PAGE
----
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Recap: Toward Carbon Neutral Mobility

Thursday, September 2, 2021

Ford Motor Company’s Tim Wallington, PhD, Offers Perspective at U.S. DOT Volpe Center’s 2021 Thought Leadership Series

On August 24, the U.S. Department of Transportation (U.S. DOT) Volpe National Transportation Systems Center (Volpe Center) welcomed Ford Motor Company’s Tim Wallington, PhD, to its 2021 thought leadership speaker series, Innovation for a Sustainable, Equitable Transportation System.

Wallington is a senior technical leader in research and advanced engineering in the Research and Innovation Center at the Ford Motor Company in Detroit and an adjunct professor at the University of Michigan. He works to understand local, regional, and global environmental impacts of transportation and has coauthored 540 peer-reviewed scientific publications, 26 book chapters, and seven books dealing with various aspects of vehicle emissions and environmental impacts. 

The session was hosted by U.S. DOT Volpe Center Director Anne Aylward.

This post provides a recap of Wallington’s talk. You can also watch video highlights from the event.

Global Trends Inform Corporate Commitments

While it may be hard to predict the future, there is clear evidence of a significant increase in global average temperature and atmospheric CO2 since the Industrial Revolution. The Paris Climate Accord calls for limiting global average temperature increases to no more than +1.5ºC above pre-industrial levels.

Indeed, Ford Motor Company, which invests in a team of scientists and engineers who study climate change, energy, sustainability, and innovation, has made a corporate commitment to doing its part to keep climate change below +2ºC and aspires to achieve carbon neutrality by 2050.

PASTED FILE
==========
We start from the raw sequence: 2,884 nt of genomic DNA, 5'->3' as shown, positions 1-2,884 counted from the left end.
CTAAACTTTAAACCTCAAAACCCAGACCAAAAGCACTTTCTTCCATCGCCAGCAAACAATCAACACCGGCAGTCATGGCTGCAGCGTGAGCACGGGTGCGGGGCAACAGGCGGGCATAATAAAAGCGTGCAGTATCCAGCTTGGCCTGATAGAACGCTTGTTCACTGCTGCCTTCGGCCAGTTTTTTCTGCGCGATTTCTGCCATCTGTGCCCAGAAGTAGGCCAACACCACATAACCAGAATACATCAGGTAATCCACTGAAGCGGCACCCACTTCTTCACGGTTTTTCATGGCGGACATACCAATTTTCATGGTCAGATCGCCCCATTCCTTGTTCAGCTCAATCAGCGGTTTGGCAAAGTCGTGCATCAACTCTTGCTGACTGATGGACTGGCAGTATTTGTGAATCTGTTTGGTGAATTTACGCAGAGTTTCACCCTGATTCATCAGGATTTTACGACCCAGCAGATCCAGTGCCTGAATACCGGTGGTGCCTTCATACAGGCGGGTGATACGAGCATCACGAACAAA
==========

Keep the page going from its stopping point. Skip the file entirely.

“Addressing climate change is arguably the most difficult task ever undertaken by humanity.” 
- Tim Wallington, PhD, Ford Motor Company

According to Wallington, Ford’s corporate aspiration is rooted in an analysis of the company’s emissions that is based on the Carbon Disclosure Project’s projections; the analysis revealed that 75 percent of Ford-related emissions are associated with the use of the vehicles the company manufactures, and an additional 20 percent of emissions (a combination of activity generated by suppliers and supply chain, factories, and facilities) can be addressed with internal emissions reductions policies and programs.

A 2050 carbon-neutrality plan that includes interim targets is science-based and aims to reduce vehicle use related emissions by 50 percent by 2035 (from 2019 levels) and reduce manufacturing and facilities related emissions by 76 percent (from 2017 levels).

Understanding the Contours of Transportation-Sector Emissions

One of the hallmarks of Ford Motor Company’s research approach is lifecycle analysis, which produces a comprehensive and wide-ranging output. Wallington places CO2 emissions in a global context, comparing domestic emissions by sector; the transportation sector—and primarily surface transportation vehicles—produce just under 40 percent of U.S. CO2 emissions. But he asks a critical follow-on question about where road-sector emissions come from.